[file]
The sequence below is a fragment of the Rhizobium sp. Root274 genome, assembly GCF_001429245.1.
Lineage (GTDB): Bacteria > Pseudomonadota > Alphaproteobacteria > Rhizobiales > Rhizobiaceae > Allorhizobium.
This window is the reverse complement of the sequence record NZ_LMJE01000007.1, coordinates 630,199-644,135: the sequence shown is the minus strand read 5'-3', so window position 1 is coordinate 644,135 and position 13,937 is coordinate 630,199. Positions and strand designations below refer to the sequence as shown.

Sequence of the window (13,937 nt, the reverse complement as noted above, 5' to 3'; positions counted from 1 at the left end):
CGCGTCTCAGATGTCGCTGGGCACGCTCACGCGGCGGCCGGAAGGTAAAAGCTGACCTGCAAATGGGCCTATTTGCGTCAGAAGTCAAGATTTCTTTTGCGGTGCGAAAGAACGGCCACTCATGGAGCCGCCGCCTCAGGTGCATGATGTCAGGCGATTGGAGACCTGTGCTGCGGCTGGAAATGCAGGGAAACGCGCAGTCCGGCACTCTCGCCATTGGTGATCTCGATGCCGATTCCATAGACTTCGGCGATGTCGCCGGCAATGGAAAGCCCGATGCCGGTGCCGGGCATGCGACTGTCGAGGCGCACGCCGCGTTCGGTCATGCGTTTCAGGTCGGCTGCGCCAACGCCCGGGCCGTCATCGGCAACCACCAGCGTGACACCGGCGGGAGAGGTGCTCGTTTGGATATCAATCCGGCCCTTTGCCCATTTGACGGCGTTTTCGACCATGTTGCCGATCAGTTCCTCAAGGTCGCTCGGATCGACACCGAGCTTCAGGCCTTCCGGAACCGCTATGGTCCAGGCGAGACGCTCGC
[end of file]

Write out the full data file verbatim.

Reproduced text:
The sequence below is a fragment of the Rhizobium sp. Root274 genome, assembly GCF_001429245.1.
Lineage (GTDB): Bacteria > Pseudomonadota > Alphaproteobacteria > Rhizobiales > Rhizobiaceae > Allorhizobium.
This window is the reverse complement of the sequence record NZ_LMJE01000007.1, coordinates 630,199-644,135: the sequence shown is the minus strand read 5'-3', so window position 1 is coordinate 644,135 and position 13,937 is coordinate 630,199. Positions and strand designations below refer to the sequence as shown.

Sequence of the window (13,937 nt, the reverse complement as noted above, 5' to 3'; positions counted from 1 at the left end):
CGCGTCTCAGATGTCGCTGGGCACGCTCACGCGGCGGCCGGAAGGTAAAAGCTGACCTGCAAATGGGCCTATTTGCGTCAGAAGTCAAGATTTCTTTTGCGGTGCGAAAGAACGGCCACTCATGGAGCCGCCGCCTCAGGTGCATGATGTCAGGCGATTGGAGACCTGTGCTGCGGCTGGAAATGCAGGGAAACGCGCAGTCCGGCACTCTCGCCATTGGTGATCTCGATGCCGATTCCATAGACTTCGGCGATGTCGCCGGCAATGGAAAGCCCGATGCCGGTGCCGGGCATGCGACTGTCGAGGCGCACGCCGCGTTCGGTCATGCGTTTCAGGTCGGCTGCGCCAACGCCCGGGCCGTCATCGGCAACCACCAGCGTGACACCGGCGGGAGAGGTGCTCGTTTGGATATCAATCCGGCCCTTTGCCCATTTGACGGCGTTTTCGACCATGTTGCCGATCAGTTCCTCAAGGTCGCTCGGATCGACACCGAGCTTCAGGCCTTCCGGAACCGCTATGGTCCAGGCGAGACGCTCGC